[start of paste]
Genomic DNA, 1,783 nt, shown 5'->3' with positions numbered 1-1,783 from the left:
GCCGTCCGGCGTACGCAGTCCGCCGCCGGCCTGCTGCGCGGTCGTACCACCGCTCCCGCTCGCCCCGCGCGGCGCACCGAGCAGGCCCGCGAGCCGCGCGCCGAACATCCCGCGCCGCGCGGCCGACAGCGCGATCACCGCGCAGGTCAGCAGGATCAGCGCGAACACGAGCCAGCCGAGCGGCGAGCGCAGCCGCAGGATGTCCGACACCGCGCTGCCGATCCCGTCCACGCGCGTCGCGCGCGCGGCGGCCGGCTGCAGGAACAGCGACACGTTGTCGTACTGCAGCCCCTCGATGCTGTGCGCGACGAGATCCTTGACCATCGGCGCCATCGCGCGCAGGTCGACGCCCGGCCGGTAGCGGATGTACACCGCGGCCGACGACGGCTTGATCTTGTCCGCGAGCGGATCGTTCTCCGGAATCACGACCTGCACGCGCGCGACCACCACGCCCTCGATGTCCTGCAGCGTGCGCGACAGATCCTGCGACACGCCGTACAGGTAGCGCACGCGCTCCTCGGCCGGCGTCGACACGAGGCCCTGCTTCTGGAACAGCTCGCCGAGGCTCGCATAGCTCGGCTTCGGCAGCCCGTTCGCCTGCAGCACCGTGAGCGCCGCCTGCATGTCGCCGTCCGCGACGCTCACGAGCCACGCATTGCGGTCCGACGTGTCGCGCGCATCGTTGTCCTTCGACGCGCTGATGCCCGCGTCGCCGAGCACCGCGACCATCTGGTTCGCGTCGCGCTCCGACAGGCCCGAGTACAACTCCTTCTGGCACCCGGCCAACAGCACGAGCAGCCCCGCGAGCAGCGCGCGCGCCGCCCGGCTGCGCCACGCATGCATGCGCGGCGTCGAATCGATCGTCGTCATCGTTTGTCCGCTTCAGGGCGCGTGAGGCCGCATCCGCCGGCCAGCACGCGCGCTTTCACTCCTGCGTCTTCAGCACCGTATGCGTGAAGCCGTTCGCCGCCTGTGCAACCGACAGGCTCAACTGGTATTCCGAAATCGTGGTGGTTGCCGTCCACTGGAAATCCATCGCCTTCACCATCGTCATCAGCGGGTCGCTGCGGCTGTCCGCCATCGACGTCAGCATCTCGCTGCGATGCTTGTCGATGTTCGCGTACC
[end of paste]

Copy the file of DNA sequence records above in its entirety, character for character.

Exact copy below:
Genomic DNA, 1,783 nt, shown 5'->3' with positions numbered 1-1,783 from the left:
GCCGTCCGGCGTACGCAGTCCGCCGCCGGCCTGCTGCGCGGTCGTACCACCGCTCCCGCTCGCCCCGCGCGGCGCACCGAGCAGGCCCGCGAGCCGCGCGCCGAACATCCCGCGCCGCGCGGCCGACAGCGCGATCACCGCGCAGGTCAGCAGGATCAGCGCGAACACGAGCCAGCCGAGCGGCGAGCGCAGCCGCAGGATGTCCGACACCGCGCTGCCGATCCCGTCCACGCGCGTCGCGCGCGCGGCGGCCGGCTGCAGGAACAGCGACACGTTGTCGTACTGCAGCCCCTCGATGCTGTGCGCGACGAGATCCTTGACCATCGGCGCCATCGCGCGCAGGTCGACGCCCGGCCGGTAGCGGATGTACACCGCGGCCGACGACGGCTTGATCTTGTCCGCGAGCGGATCGTTCTCCGGAATCACGACCTGCACGCGCGCGACCACCACGCCCTCGATGTCCTGCAGCGTGCGCGACAGATCCTGCGACACGCCGTACAGGTAGCGCACGCGCTCCTCGGCCGGCGTCGACACGAGGCCCTGCTTCTGGAACAGCTCGCCGAGGCTCGCATAGCTCGGCTTCGGCAGCCCGTTCGCCTGCAGCACCGTGAGCGCCGCCTGCATGTCGCCGTCCGCGACGCTCACGAGCCACGCATTGCGGTCCGACGTGTCGCGCGCATCGTTGTCCTTCGACGCGCTGATGCCCGCGTCGCCGAGCACCGCGACCATCTGGTTCGCGTCGCGCTCCGACAGGCCCGAGTACAACTCCTTCTGGCACCCGGCCAACAGCACGAGCAGCCCCGCGAGCAGCGCGCGCGCCGCCCGGCTGCGCCACGCATGCATGCGCGGCGTCGAATCGATCGTCGTCATCGTTTGTCCGCTTCAGGGCGCGTGAGGCCGCATCCGCCGGCCAGCACGCGCGCTTTCACTCCTGCGTCTTCAGCACCGTATGCGTGAAGCCGTTCGCCGCCTGTGCAACCGACAGGCTCAACTGGTATTCCGAAATCGTGGTGGTTGCCGTCCACTGGAAATCCATCGCCTTCACCATCGTCATCAGCGGGTCGCTGCGGCTGTCCGCCATCGACGTCAGCATCTCGCTGCGATGCTTGTCGATGTTCGCGTACC